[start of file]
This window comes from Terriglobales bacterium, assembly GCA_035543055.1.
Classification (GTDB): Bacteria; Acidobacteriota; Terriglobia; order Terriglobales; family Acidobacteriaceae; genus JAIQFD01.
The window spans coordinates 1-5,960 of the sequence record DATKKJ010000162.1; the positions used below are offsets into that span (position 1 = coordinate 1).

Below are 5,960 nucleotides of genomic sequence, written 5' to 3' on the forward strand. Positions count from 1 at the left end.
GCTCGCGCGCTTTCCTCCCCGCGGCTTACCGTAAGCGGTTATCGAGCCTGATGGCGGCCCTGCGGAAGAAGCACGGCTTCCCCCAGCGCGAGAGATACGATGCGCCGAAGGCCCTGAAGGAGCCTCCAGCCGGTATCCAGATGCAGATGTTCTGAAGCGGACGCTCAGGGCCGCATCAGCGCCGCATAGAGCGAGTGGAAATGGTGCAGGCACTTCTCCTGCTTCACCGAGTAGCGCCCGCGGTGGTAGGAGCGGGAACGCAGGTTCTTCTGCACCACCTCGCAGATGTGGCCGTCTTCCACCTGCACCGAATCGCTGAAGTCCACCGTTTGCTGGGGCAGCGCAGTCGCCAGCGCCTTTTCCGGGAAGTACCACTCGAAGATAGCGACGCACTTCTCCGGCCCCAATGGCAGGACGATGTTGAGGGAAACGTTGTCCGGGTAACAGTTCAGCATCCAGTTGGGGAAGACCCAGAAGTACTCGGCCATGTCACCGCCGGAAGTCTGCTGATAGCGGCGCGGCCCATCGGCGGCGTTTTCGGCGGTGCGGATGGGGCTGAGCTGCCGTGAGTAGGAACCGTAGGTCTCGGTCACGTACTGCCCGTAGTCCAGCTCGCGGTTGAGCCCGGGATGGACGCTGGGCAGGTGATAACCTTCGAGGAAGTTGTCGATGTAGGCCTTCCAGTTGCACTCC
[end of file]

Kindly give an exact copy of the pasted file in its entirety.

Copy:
This window comes from Terriglobales bacterium, assembly GCA_035543055.1.
Classification (GTDB): Bacteria; Acidobacteriota; Terriglobia; order Terriglobales; family Acidobacteriaceae; genus JAIQFD01.
The window spans coordinates 1-5,960 of the sequence record DATKKJ010000162.1; the positions used below are offsets into that span (position 1 = coordinate 1).

Below are 5,960 nucleotides of genomic sequence, written 5' to 3' on the forward strand. Positions count from 1 at the left end.
GCTCGCGCGCTTTCCTCCCCGCGGCTTACCGTAAGCGGTTATCGAGCCTGATGGCGGCCCTGCGGAAGAAGCACGGCTTCCCCCAGCGCGAGAGATACGATGCGCCGAAGGCCCTGAAGGAGCCTCCAGCCGGTATCCAGATGCAGATGTTCTGAAGCGGACGCTCAGGGCCGCATCAGCGCCGCATAGAGCGAGTGGAAATGGTGCAGGCACTTCTCCTGCTTCACCGAGTAGCGCCCGCGGTGGTAGGAGCGGGAACGCAGGTTCTTCTGCACCACCTCGCAGATGTGGCCGTCTTCCACCTGCACCGAATCGCTGAAGTCCACCGTTTGCTGGGGCAGCGCAGTCGCCAGCGCCTTTTCCGGGAAGTACCACTCGAAGATAGCGACGCACTTCTCCGGCCCCAATGGCAGGACGATGTTGAGGGAAACGTTGTCCGGGTAACAGTTCAGCATCCAGTTGGGGAAGACCCAGAAGTACTCGGCCATGTCACCGCCGGAAGTCTGCTGATAGCGGCGCGGCCCATCGGCGGCGTTTTCGGCGGTGCGGATGGGGCTGAGCTGCCGTGAGTAGGAACCGTAGGTCTCGGTCACGTACTGCCCGTAGTCCAGCTCGCGGTTGAGCCCGGGATGGACGCTGGGCAGGTGATAACCTTCGAGGAAGTTGTCGATGTAGGCCTTCCAGTTGCACTCC